Producer surplus would

increase from area 1+2+3 to

area 1+6. As long as area 6

is greater that area 2+3,

producers are better-off.

Page 207

slide27

Market Level Effects of Set-Aside Requirements

Importantly, the set-aside

approach does not encourage

production of quantity QS as

the CCC loan rate approach

did.

Page 207

slide28

Firm Level Effects of Set-Aside Requirements

The individual producer

under this approach would

supply qG rather than qF

or qS.

Profit would increase

over free market levels as

long as area 4 was greater

than area 2+3.

Page 208

slide30

Deficiency Payment Mechanism

The deficiency payment was equal to quantity QM multiplied by the difference between the announced target price and either the loan rate or market price (blue shaded area above), which ever was higher.

Page 209

slide31

Deficiency Payment Mechanism

To receive this payment, the farmer had to participant in the Acreage Reduction Program (ARP) which implemented the set-aside requirements. The Findley amendment reduced this payment by 15%.

Page 209

current farm policy
Current Farm Policy

See www.ers.usda.gov/briefing/farmpolicy/malp.htm

1996 farm bill
1996 Farm Bill

Federal Agricultural Improvement and Reform Act (FAIR Act) represented a transition to a market-driven agriculture. The FAIR Act replaced target prices and deficiency payment with annual fixed transition on flexibility contract payments. The FAIR Act was termed “Freedom to Farm” because farmers were no longer restrained in their planting decisions. They now had the flexibility to plant virtually whatever they wanted on their base acreage (referred to now as contract acres). The concept of a safety net was added back under the 2002 and 2008 Farm Bill.

new legislation since the 1996 fair act
New Legislation Since the 1996 FAIR Act
  • 2002 Farm Security Act
  • 2008 Farm Bill
  • Policymakers searching for a “countercyclical” approach that retains many of the “freedom” features of the 1996 FAIR Act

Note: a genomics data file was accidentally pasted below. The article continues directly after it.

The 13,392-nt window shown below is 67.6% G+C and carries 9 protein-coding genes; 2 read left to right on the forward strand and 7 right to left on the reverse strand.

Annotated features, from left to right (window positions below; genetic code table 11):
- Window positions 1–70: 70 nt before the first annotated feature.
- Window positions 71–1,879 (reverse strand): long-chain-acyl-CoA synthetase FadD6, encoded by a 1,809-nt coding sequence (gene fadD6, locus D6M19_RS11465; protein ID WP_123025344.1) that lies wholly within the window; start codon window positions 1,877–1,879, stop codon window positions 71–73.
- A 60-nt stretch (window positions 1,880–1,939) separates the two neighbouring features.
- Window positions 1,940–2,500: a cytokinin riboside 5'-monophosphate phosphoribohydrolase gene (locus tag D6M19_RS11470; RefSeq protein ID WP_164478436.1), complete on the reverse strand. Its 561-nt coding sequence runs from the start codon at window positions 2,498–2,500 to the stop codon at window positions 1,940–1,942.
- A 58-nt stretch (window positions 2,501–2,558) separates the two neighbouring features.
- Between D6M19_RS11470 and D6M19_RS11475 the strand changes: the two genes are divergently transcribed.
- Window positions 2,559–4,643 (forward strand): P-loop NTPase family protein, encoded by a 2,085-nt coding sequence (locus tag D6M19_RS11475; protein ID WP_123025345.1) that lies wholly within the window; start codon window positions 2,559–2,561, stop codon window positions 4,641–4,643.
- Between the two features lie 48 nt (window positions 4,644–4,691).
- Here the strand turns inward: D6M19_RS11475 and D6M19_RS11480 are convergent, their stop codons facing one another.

• Added back the concept of a safety net
  • Added back target prices
importance of export demand
Importance of Export Demand
  • Movement Toward Free Trade
  • General Agreement on Tariff and Trade or GATT
  • NAFTA – U.S., Canada, and Mexico
  • Successor to GATT = WTO (World Trade Organization)
  • Adequacy of World Food Supply
  • Thomas Malthus (late 1700s) argued that the world would eventually suffer food shortages because population growth would exceed growth in the food supply.
  • “Food supply grows at an arithmetic rate while population grows at a geometric rate” –Malthus quote
consumer issues
Consumer Issues
  • Adequate and cheap food supply, food access
  • Food Subsidies
    • Food stamp program
    • National school lunch program
    • WIC
  • Food Safety
  • Nutrition and Health
    • Obesity issue
    • Nutritional Labeling and Education Act (NLEA)
u s nutrition labeling and education act of 1990 a model for the rest of the world
U.S. Nutrition Labeling and Education Act of 1990: A Model for the Rest of the World
  • update list of nutrient, ingredients
  • standardize serving sizes
  • define nutrient content claims
  • define health claims
aims of nlea
Aims of NLEA
  • promote consumer nutritional education
  • enable consumers to make more healthful food choices
  • provide incentive to food industry to create innovative and healthier new products for consumers